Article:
Decline of wetland ecosystems in the coastal plain of Israel during the 20th century: implications for wetland conservation and management

Levin, Noam, Elron, Eldad and Gasith, Avital (2009) Decline of wetland ecosystems in the coastal plain of Israel during the 20th century: implications for wetland conservation and management. Landscape and Urban Planning, 92 3-4: 220-232. doi:10.1016/j.landurbplan.2009.05.009


Author Levin, Noam
Elron, Eldad
Gasith, Avital
Title Decline of wetland ecosystems in the coastal plain of Israel during the 20th century: implications for wetland conservation and management
Journal name Landscape and Urban Planning   Check publisher's open access policy
ISSN 0169-2046
1872-6062
Publication date 2009-09-30
Sub-type Article (original research)
DOI 10.1016/j.landurbplan.2009.05.009
Open Access Status Not yet assessed
Volume 92
Issue 3-4
Start page 220
End page 232
Total pages 13
Place of publication Amsterdam, Netherlands
Publisher Elsevier BV
Language eng
Formatted abstract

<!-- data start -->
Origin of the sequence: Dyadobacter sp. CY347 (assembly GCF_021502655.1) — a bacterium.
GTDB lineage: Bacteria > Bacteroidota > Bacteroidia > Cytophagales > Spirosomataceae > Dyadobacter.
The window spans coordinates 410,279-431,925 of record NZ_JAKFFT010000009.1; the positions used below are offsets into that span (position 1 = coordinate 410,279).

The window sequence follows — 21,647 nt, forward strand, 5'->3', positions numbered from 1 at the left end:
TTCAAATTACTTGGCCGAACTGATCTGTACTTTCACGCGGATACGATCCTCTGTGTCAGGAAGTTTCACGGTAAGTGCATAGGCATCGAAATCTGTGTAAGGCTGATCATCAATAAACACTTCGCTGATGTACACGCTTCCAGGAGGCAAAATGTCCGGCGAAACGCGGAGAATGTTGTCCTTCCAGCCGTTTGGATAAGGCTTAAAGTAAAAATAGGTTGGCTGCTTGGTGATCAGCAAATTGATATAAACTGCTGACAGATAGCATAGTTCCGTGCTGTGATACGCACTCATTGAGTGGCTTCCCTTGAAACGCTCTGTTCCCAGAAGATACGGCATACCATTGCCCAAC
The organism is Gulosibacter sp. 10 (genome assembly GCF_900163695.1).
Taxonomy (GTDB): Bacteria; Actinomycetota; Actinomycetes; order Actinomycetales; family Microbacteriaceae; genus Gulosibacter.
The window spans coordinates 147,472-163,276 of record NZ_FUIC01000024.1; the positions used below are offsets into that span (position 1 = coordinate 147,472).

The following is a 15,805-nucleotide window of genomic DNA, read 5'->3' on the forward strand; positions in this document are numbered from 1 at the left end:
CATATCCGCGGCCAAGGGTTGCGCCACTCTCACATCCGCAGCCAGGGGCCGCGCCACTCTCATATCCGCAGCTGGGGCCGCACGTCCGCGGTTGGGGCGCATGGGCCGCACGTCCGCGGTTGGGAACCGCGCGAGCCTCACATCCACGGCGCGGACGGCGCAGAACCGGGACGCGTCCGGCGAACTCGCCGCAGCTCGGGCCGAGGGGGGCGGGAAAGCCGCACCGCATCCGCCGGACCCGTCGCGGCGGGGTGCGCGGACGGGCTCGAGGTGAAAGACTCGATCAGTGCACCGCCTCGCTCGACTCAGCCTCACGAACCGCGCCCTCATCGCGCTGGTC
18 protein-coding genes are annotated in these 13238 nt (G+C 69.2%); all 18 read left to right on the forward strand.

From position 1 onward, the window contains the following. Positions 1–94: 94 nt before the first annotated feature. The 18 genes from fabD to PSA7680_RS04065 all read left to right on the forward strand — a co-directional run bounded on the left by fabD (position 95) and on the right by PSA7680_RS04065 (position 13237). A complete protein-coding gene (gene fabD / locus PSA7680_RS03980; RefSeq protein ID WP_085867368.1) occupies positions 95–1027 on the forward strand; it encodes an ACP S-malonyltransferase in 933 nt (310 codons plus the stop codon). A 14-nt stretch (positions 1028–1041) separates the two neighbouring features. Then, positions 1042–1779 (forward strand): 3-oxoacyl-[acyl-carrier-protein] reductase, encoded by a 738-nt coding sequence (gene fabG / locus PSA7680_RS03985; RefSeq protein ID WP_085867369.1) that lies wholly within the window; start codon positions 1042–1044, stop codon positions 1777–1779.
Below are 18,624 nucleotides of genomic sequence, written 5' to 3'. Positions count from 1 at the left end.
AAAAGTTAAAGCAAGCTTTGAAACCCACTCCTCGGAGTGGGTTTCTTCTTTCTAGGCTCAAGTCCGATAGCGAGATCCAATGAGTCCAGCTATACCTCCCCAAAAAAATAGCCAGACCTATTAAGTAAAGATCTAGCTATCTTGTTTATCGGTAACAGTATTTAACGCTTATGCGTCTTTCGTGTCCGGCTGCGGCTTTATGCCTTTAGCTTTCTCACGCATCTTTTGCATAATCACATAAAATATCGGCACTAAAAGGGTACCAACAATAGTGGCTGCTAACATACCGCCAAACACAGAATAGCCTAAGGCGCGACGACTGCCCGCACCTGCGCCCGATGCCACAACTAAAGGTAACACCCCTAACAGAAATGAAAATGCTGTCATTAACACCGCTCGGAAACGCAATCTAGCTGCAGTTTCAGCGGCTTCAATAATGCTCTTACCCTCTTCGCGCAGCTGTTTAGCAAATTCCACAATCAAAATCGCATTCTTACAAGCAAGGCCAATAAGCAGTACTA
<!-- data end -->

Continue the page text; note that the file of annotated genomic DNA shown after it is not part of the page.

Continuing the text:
Severe competition for water and augmented agricultural and urban development in Israel have modified and destroyed wetland habitats. Using historical maps, we mapped the past extent of swamps and natural rain pools along the central coastal plain of Israel and compared this with the present extent as reflected in reports, field surveys and satellite images. Out of 192 swamps and rain pools recorded in historical sources, only 18% (35) still exist today. Extrapolation from 69 new records of rain pools (missing in historical sources), suggests that in the 19th century, before many of the wetlands were drained, transformed to agricultural land, or built over, the number of wetland habitats in the coastal plain was threefold higher. In addition to reduction of wetland number, human activity has also diminished wetland size. In rainy winters wetland areas in the coastal plain in the past were an order of magnitude larger than they are today (27.6 and 2.4 km2, respectively). At present, the existing natural water bodies along the coastal plain are temporary, small, and surrounded by built-up areas and roads. The grave state of the wetlands in Israel underscores the urgent need for protection of the remnant wetland sites. Following the successful example of wetland restoration in the Hula Valley, we recommend restoring various historical wetlands that have been drained.
Keyword Connectivity
Habitat loss
Historical maps
Rain pools
Species accumulation curves
Q-Index Code C1
Q-Index Status Provisional Code
Institutional Status Non-UQ

Document type: Journal Article
Sub-type: Article (original research)
Collection: School of Geography, Planning and Environmental Management Publications
 
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